The controversy over State Sen. David Tomassoni (DFL-Chisholm) accepting a job as head of an Iron Range public sector lobbying group continues to churn, now consuming local politics as well as the crowded halls of the Capitol in St. Paul.
As we discussed last week, Ely became the first RAMS member-city to delay renewing its membership until this controversy is resolved. In a story in today's Mesabi Daily News, Bill Hanna writes that leaders in the Iron Rangecity of Virginia also have serious reservations about the Tomassoni double-dipping gambit.
Perhaps more troubling for the Range Association of Municipalities and Schools is the fact that a major board meeting scheduled Friday was canceled at the last minute for lack of a quorum. Whether that was because of genuine scheduling conflicts, a desire by some officials to avoid calling out a powerful state senator, or a higher level maneuver to avoid losing control is not clear.
One thing seems increasingly clear. While nervous and unsure, more and more city officials on the Iron Range are recognizing the conflict of interest in this situation, and some of them are calling for major reforms to RAMS.
This, from Virginia City Councilor Charlie Baribeau in Hanna's story:
Virginia Councilor Charles Baribeau, who represents the city on the RAMS board, said in a telephone interview Friday night that all councilors at the Finance Committee of the Whole meeting on Tuesday "agreed that basically it's not a good thing" that Tomassoni would be RAMS executive director while keeping his Senate seat.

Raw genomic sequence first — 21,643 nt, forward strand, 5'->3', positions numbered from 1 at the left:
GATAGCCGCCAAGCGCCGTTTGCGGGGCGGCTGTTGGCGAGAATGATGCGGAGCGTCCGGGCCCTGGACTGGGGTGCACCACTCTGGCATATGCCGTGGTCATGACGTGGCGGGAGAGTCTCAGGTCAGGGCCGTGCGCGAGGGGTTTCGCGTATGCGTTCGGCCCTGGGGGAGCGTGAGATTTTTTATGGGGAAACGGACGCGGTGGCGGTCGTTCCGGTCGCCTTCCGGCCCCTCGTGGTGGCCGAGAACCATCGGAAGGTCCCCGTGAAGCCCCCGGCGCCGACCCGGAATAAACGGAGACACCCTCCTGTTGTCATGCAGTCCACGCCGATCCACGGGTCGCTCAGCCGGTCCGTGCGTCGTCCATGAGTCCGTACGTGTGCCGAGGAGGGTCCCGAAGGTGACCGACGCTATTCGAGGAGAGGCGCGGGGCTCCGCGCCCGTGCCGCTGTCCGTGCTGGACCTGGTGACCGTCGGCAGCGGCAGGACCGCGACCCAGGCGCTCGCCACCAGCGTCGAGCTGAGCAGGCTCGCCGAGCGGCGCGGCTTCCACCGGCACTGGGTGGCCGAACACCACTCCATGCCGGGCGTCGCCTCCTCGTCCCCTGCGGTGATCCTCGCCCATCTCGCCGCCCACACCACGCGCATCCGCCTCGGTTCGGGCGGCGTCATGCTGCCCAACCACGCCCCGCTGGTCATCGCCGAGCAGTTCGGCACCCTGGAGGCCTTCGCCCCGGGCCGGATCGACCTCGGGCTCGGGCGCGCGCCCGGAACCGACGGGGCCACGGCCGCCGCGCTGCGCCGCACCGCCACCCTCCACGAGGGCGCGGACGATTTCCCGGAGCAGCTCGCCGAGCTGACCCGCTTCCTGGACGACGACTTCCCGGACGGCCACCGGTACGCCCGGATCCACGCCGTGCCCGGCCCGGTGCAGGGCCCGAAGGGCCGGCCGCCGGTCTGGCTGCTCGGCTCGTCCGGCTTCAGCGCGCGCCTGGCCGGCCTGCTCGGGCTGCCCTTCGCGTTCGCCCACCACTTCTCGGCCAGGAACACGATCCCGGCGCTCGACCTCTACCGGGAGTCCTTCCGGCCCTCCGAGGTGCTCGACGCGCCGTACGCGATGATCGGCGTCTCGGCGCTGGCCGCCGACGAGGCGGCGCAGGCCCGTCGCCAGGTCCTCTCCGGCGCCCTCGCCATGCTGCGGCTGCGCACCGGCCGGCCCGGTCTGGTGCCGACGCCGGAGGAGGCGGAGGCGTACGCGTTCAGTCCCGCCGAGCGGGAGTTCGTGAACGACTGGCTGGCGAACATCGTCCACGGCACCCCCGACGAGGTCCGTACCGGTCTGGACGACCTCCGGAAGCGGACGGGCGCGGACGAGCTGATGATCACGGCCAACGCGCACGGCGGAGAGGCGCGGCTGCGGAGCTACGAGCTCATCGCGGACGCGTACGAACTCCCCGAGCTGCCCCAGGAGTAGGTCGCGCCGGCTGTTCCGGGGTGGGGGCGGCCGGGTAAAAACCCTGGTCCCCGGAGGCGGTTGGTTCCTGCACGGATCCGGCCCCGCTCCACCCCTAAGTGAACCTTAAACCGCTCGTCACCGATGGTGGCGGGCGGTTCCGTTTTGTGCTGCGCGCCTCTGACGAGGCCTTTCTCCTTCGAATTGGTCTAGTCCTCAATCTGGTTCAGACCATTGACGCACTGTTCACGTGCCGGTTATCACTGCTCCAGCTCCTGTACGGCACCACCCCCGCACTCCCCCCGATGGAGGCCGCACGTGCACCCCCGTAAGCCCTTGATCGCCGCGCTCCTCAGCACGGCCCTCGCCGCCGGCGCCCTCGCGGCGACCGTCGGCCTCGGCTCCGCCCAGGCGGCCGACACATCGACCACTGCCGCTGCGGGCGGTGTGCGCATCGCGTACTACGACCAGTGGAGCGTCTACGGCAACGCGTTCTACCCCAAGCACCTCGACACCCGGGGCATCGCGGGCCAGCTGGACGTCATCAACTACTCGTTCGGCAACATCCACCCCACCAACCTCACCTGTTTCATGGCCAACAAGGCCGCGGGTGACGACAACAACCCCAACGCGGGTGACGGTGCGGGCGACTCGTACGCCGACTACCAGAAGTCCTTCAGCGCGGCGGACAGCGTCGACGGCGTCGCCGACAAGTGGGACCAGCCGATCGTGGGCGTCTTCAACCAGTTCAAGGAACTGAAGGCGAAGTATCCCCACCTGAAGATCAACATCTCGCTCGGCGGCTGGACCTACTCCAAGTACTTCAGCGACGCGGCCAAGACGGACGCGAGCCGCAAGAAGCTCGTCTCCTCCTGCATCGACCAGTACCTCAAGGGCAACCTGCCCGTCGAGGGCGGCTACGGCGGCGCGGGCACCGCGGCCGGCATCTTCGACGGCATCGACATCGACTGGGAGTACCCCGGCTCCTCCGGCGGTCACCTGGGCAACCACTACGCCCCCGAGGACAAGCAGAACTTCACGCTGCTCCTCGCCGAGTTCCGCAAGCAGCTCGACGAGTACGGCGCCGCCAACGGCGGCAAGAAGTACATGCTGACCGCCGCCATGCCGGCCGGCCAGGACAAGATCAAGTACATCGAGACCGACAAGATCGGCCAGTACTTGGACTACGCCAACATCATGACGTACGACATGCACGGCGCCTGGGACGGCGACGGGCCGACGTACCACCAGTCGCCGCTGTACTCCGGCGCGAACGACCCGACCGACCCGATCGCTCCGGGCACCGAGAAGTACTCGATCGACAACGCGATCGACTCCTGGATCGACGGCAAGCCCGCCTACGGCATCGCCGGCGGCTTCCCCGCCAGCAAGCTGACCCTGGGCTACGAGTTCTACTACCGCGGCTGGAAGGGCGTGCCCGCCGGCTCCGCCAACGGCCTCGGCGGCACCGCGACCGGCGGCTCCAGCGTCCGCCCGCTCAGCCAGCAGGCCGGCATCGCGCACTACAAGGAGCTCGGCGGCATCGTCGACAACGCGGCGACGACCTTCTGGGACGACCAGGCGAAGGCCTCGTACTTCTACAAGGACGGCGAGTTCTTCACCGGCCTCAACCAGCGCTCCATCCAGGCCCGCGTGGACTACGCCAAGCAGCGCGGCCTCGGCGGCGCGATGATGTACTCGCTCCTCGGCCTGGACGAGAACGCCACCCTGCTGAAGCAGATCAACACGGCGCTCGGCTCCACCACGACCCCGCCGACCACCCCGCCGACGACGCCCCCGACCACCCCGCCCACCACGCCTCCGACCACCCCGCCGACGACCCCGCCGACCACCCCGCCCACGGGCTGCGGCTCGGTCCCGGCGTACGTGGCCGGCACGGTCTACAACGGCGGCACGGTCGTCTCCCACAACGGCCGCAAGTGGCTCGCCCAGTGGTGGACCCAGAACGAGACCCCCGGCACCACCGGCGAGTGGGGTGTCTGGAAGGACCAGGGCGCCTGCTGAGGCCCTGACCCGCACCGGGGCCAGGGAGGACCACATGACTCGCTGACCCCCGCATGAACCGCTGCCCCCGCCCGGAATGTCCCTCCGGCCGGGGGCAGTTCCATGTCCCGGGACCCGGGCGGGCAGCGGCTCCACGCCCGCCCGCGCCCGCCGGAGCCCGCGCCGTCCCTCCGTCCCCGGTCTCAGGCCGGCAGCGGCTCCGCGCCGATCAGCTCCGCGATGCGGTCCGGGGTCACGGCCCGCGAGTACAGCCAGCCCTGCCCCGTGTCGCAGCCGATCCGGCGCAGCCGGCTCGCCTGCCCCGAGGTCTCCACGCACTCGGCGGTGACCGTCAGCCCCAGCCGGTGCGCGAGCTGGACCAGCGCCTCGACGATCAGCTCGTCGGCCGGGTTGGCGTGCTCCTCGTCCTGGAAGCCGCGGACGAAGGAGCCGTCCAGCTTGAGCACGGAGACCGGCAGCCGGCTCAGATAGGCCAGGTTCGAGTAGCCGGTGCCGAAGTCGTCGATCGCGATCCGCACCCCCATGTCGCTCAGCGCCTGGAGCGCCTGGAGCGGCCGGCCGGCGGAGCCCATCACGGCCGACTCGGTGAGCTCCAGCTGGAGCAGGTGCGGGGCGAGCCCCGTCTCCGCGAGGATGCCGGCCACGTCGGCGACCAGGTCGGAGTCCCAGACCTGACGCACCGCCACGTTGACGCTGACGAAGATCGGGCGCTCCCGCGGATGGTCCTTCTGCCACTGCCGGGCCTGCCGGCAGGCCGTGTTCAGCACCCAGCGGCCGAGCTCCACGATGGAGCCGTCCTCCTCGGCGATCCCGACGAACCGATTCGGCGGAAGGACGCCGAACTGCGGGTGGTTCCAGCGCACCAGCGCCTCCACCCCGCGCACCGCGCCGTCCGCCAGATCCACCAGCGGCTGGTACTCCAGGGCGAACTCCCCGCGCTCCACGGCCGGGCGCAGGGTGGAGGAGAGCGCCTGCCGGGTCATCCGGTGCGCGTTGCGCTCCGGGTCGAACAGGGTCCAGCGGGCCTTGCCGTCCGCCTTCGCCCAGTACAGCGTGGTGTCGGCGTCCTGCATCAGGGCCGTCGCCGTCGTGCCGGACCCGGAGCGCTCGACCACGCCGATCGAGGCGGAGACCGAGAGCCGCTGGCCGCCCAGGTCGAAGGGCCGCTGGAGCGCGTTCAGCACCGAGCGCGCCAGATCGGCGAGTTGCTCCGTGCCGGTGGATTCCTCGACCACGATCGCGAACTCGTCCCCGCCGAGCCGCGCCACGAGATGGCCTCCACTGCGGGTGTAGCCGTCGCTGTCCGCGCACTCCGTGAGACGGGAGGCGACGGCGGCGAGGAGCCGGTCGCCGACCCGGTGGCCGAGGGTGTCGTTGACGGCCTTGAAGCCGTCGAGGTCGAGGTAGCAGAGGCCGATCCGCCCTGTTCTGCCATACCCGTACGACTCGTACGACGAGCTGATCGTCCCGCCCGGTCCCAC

"There is talk amongst board members to change the whole operation and get it focused on good causes for the entire Range to bring to the Legislature," he said.
Tomassoni apparently offered private, individual meetings with members at the RAMS office at 5:30 Friday. Tomassoni hasn't made any public statements on this problem all week, except to repeat his original comment that a lawyer he hired tells him that this is legal and that it's no different than a senator accepting any other job while serving, which is common among legislators. This response is inadequate andincorrect. Tomassoni's failure to understand that this is a big deal is only making the situation worse. I again repeat that this situation, if it continues, will allow for any organization in the business of influencing legislators to put a sitting senator on the payroll, absorbing their influence and access into their strategic aims. Citizens will not know whether a senator is working for them or for others when they approach them about legislation and problems. And, as the last week has shown, the appearance of impropriety can absolutely paralyze both the senator and the hiring organization, causing nothing goodto happen anywhere.
The drum beat continues.On the Star Tribune website, conservative blogger Michael Brodkorb chimed in this week explaining that Tomassoni should have approached the Senate ethics committee before taking this new employment, and how doing so would have allowed a result much more public than what will come from the Campaign Finance Board in coming days. Liberal southern Minnesota blogger Sally Jo Sorenson, who agrees with Brodkorb about almost nothing, has been even more critical of Tomassoni's decision and handling of the matter. She told me she is planning more coverage of this story in the near future, so check out Bluestem Prairie for that.
When Michael, Sally Jo, the Ely City Council and myself agree on something being fishy, you better damn well mark the date on the calendar and heed the call.
Sen. Tomassoni shouldresign. His conduct in announcing and explaining this career move demonstrates that he cannot properly balance these two overlapping jobs, nor should he or anyone else try. A collective acknowledgement of this conflict of interestis what would bebest for the state, the legislature, and the people of the Iron Range.